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From left, University of Colorado Boulder graduates Kelly Bergstrom, Gracie Sapp and Kelly Baillie sign a banner for the class of 2021 at A Night on Norlin on Sept. 17, 2021. The event was for 2020 and 2021 graduates who didn’t have in-person commencement ceremonies because of the coronavirus pandemic. (Katie Langford / Staff Writer)
From left, University of Colorado Boulder graduates Kelly Bergstrom, Gracie Sapp and Kelly Baillie sign a banner for the class of 2021 at A Night on Norlin on Sept. 17, 2021. The event was for 2020 and 2021 graduates who didn’t have in-person commencement ceremonies because of the coronavirus pandemic. (Katie Langford / Staff Writer)
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Hundreds of University of Colorado Boulder alumni celebrated graduation for the first time in person Friday at “A Night on Norlin,” an event for 2020 and 2021 graduates to make memories stolen by the coronavirus pandemic.

CU Boulder did not hold in-person commencement ceremonies in 2020 or 2021 because of the pandemic, though the campus held virtual ceremonies both years as well as some in-person student celebrations in 2021.

The university’s alumni association gave out 800 event tickets before Friday and had a steady stream of walk-ups throughout the evening, said program manager Sara Abdulla.

University of Colorado Boulder 2020 graduate Eriana Henderson, right, enjoys macaroni and cheese with mentor Alexis Williams at A Night on Norlin on Sept. 17, 2021. The event was for 2020 and 2021 graduates who didn’t have in-person commencement ceremonies because of the coronavirus pandemic. (Katie Langford / Staff Writer)

May 2020 graduate Eriana Henderson was excited for the chance to celebrate her graduation in person for the first time. Graduating during a pandemic sucked, she said.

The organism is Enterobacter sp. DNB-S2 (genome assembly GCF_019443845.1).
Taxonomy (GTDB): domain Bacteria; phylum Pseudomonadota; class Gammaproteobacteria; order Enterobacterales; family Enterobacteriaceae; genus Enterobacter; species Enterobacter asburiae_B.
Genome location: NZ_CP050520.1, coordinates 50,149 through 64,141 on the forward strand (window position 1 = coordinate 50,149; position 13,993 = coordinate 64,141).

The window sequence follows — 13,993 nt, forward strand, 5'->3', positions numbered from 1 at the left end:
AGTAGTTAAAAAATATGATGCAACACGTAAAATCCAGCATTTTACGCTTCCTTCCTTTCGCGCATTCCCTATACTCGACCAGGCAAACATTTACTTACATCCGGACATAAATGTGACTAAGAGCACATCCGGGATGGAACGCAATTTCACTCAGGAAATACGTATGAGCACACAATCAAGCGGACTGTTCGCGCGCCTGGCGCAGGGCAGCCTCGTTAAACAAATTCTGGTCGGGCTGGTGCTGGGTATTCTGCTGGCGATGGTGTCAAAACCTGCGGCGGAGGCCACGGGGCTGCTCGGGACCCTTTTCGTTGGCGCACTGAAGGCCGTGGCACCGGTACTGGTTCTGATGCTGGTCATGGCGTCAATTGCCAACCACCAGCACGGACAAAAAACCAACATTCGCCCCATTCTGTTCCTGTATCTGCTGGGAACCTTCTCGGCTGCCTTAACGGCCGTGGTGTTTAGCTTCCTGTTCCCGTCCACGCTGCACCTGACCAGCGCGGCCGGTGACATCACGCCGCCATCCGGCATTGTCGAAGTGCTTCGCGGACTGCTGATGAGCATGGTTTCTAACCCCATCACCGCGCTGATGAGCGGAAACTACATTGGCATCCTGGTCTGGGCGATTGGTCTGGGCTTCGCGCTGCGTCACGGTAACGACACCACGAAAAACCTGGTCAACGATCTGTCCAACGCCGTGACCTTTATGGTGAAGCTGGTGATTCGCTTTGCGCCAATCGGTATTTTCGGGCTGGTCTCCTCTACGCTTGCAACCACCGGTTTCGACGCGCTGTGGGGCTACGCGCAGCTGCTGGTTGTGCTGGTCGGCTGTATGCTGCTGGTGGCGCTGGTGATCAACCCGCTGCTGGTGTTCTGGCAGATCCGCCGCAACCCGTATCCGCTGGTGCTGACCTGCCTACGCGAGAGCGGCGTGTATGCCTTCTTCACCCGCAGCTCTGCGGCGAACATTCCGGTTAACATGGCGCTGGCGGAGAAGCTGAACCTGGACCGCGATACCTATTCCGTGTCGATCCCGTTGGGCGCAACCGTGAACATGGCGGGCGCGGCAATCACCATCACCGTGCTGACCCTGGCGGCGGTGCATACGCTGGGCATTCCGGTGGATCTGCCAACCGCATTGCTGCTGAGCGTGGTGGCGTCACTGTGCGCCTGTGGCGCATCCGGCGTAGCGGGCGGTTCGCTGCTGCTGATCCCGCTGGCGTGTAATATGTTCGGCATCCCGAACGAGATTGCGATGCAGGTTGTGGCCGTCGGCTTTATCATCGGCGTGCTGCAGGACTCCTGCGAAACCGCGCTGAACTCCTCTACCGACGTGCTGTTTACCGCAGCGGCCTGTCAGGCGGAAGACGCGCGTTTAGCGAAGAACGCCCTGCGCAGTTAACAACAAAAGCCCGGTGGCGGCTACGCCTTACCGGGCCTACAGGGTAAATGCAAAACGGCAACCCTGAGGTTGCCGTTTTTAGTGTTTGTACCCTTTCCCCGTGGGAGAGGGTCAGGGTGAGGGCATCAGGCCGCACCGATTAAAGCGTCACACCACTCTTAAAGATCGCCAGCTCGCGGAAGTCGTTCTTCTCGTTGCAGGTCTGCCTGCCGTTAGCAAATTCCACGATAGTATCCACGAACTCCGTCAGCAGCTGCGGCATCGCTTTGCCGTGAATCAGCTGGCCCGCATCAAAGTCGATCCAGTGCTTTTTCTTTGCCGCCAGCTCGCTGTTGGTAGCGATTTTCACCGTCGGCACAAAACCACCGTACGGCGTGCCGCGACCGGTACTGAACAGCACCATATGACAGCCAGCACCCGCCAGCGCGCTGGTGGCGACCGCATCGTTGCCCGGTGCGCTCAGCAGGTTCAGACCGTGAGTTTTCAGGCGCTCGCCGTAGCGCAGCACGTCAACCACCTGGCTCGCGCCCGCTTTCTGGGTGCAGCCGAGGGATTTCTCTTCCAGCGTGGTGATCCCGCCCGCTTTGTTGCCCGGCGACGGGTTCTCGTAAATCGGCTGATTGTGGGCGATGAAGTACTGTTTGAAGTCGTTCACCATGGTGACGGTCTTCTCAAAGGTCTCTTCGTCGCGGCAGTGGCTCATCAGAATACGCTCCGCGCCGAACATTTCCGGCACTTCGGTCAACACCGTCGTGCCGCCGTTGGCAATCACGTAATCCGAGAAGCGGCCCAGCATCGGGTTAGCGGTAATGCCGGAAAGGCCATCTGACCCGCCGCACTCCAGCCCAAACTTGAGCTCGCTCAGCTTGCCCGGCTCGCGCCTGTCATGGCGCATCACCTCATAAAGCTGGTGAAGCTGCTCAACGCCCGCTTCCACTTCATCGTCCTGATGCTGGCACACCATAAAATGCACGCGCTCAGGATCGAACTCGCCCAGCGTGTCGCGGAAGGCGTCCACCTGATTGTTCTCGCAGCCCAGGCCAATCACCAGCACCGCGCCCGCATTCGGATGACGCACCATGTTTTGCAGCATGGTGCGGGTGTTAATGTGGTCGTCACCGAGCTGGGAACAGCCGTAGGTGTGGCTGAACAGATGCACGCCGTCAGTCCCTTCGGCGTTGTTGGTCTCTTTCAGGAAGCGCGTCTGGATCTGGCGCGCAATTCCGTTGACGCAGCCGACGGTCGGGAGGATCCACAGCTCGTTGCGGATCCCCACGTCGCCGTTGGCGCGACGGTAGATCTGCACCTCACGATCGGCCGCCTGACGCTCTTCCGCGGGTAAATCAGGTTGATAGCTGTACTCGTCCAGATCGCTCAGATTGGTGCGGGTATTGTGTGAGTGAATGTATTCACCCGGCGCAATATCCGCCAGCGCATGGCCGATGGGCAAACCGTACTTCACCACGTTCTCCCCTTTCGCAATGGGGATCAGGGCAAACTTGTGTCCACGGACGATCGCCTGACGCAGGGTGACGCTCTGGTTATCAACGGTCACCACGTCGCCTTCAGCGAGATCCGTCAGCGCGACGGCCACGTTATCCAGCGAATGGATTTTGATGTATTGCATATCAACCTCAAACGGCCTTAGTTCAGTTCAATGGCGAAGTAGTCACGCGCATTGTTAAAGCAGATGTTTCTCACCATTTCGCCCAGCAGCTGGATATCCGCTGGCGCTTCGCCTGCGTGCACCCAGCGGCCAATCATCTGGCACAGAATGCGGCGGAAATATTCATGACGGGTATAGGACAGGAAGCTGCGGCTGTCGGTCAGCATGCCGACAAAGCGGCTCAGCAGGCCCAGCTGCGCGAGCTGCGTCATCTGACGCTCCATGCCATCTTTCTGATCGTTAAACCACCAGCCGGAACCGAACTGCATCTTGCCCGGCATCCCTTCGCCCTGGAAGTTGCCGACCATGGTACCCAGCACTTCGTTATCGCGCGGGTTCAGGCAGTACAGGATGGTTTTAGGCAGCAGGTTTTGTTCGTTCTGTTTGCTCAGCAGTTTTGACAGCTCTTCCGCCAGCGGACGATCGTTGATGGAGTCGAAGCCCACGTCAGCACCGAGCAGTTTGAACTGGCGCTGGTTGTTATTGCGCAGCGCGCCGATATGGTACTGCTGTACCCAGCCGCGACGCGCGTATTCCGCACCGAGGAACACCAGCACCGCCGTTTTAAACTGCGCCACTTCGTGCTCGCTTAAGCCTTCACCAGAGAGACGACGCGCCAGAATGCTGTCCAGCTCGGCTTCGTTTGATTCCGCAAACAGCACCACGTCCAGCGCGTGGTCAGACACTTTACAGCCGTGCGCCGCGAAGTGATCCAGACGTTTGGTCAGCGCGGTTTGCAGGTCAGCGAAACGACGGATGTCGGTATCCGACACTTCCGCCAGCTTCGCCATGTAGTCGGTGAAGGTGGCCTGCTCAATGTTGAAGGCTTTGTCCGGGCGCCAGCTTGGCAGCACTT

“You feel like you did everything right and got no reward,” she said. “I wanted to come because we never got something just for us, and I feel like 2020 grads especially are the forgotten class.”

Finishing college at the beginning of the pandemic also changed what Henderson wanted to do with her life, she said.

She’s now a graduate student at CU Boulder, pursuing a master’s degree in organizational leadership, and is a post-graduate intern in diversity, equity and inclusion in the athletic department.

“I didn’t really know what I wanted to do, so I think the pandemic helped me figure out what my true passion was,” she said. “I think I shied away from it because I didn’t want to be the Black woman doing diversity work, but it’s something I’m passionate about, and they need people who are passionate about doing the work for the change to actually happen.”

Not having an in-person commencement is also motivating her to finish graduate school, Henderson said.

“I had moments I wanted to quit, but then I think that my family never got to see me graduate college, so hopefully this is the time they’ll be able to come and celebrate with me,” she said.

May 2020 graduate James Paterson made the trip back from California because it was a good excuse to come back to Boulder.

Paterson’s post-college life was also upended by the pandemic when three job offers were rescinded. But he also considers it a blessing in disguise, because it gave him experience working in finance and helped him realize he wants to work in real estate.

“It forced me out of here, and one thing led to another, and now I know what I want to do,” he said.

May 2020 graduate Matthew Lay ended up job searching for a year after graduation and is now working in cybersecurity in Broomfield. Back when in-person graduation was canceled, he thought it would take place the following year.

“Everyone thought COVID was a yearlong thing that would go away, but it obviously didn’t,” he said.

Lay said he’s thankful for the “unintentional time off” to be able to figure out what he wanted to do.

The inspiration for A Night on Norlin came from 2020 and 2021 graduates who helped plan the event, Abdulla said.

“One of the things that stood out to them is that no one really does anything on Norlin, and it’s this iconic spot at CU with this view,” she said. “It’s awesome to be celebrating with the classes that really didn’t get the chance to do these traditions that we’ve always done.”